As a child of the 1970s when I think about Walter Cronkite, I don’t really remember seeing him broadcast the news on television. I have watched countless replays and reports on this iconic figure but he seems to me more of as a familiar great uncle. I did meet him once and he came across as that crazy uncle everyone has, who is full of stories that revolve around him. In Cronkite by Douglas Brinkley, it gave me a new perspective on this newsman. He came to be in an age of the new world of television. What I found fascinating is that many of the criticism of television reporting in the day are the same that you hear about the new journalism on the internet. That these news bits are superficial, they are not real reporting, and that anyone now can call themselves a reporter. What you learn in this book is that Cronkite was a make no waves kind of guy. The kind that everyone liked, he had a knack for sharing the events of the day in an easy conversational style. This boy from middle America could connect and until this day still holds the title the most trusted man in television. If he said it, it must be true, you could take his word to the bank as the old maxim goes. Cronkite also was a part of the greatest generation the ones that tried to do the right thing and a precursor to the “me” generation that we live in today. Cronkite covered the great stories of his day, the assassination of President Kennedy, the space race, and world events. As Brinkley masterfully does in his writings he takes you into his world, as if you were a fly on the course of his life. You feel closer to this distant uncle and wish you would have been more appreciative of him while he was still around. Maybe he wasn’t as crazy as you thought. A quick read, Cronkite takes you back to a simpler time where the world was not so noisy with information overload and America was the shinny city on the hill. A good read for fans or those who want to learn more about this gentleman from Middle America.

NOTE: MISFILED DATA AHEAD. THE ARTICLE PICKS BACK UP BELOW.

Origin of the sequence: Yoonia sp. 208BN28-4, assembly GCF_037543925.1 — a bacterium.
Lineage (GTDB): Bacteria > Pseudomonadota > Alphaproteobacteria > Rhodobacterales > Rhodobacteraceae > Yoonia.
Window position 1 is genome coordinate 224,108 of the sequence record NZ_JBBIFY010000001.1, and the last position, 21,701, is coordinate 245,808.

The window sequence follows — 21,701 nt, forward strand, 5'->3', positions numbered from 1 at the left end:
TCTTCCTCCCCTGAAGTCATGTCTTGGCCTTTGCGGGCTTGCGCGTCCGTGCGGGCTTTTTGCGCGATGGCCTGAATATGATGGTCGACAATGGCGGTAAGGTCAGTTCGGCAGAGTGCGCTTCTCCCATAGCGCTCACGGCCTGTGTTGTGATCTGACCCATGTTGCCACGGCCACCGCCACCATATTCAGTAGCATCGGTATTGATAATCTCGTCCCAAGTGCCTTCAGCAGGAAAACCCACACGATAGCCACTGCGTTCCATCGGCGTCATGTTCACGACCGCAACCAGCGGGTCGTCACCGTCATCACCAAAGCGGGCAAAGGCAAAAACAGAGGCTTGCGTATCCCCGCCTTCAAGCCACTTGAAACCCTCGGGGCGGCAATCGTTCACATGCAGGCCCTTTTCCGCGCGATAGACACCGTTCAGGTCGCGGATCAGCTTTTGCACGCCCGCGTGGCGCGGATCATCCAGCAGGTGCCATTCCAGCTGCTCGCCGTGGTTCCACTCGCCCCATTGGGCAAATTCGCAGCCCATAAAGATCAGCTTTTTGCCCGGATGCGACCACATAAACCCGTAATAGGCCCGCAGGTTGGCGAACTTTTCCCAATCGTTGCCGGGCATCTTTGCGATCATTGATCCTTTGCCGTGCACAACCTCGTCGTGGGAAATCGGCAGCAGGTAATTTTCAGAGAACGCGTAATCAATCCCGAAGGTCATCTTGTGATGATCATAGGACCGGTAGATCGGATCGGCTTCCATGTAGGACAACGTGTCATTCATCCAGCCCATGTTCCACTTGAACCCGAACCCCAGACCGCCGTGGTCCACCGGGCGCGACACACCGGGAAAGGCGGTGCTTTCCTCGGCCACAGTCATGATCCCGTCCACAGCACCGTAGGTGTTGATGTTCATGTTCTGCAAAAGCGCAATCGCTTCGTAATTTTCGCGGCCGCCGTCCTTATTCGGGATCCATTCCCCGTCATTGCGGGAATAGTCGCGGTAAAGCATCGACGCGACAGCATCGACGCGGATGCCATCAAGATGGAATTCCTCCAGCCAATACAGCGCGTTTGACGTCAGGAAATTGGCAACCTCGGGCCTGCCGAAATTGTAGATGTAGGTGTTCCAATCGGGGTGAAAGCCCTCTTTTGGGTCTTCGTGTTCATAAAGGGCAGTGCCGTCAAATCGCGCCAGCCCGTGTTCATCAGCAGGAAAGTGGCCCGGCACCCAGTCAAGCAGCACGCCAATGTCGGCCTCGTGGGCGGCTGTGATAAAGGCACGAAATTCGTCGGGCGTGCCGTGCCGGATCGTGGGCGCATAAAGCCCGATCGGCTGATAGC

NewsieQ More than 1 year ago
About 15 years ago, I read Walter Cronkite’s autobiography, A Reporter’s Life, and was extremely disappointed in it. It seemed a superficial and half-hearted attempt at chronicling his life. That may be due to the fact that I read his autobiography about the time I read Personal History by Katharine Graham, an autobiography which won a Pulitzer Prize in 1998. Personal History was an amazing book, meticulously researched and sourced, and insightful. A Reporter’s Life suffered in comparison. When I saw that a real historian was writing a biography of Uncle Walter, I bought it right away. I was NOT disappointed. While it is not an “authorized biography,” Cronkite’s children were helpful to the author, and wanted a complete story of their father told, warts and all. And there are a few warts. Although I figured there was no love lost between Cronkite and his successor as CBS anchorman, Dan Rather, it appears that Cronkite detested Rather – and was elated when Rather’s career crashed and burned over some very sloppy reporting about President George W. Bush and his not-so-illustrious career in the Texas Air National Guard during the Viet Nam era. Cronkite is an engaging work of history by an academic who doesn’t write like one. And even with all the “warts” revealed, the book’s subject still comes out looking like a hero. Douglas Brinkley also evokes superbly the times during which Cronkite was a working journalist – World War II, the Kennedy assassination, the Cold War, the NASA space program -- and sheds light on the people Cronkite worked with and reported on. Cronkite is over 800 pages, heavy enough to serve as a doorstop, but well worth the time it takes to read and absorb it.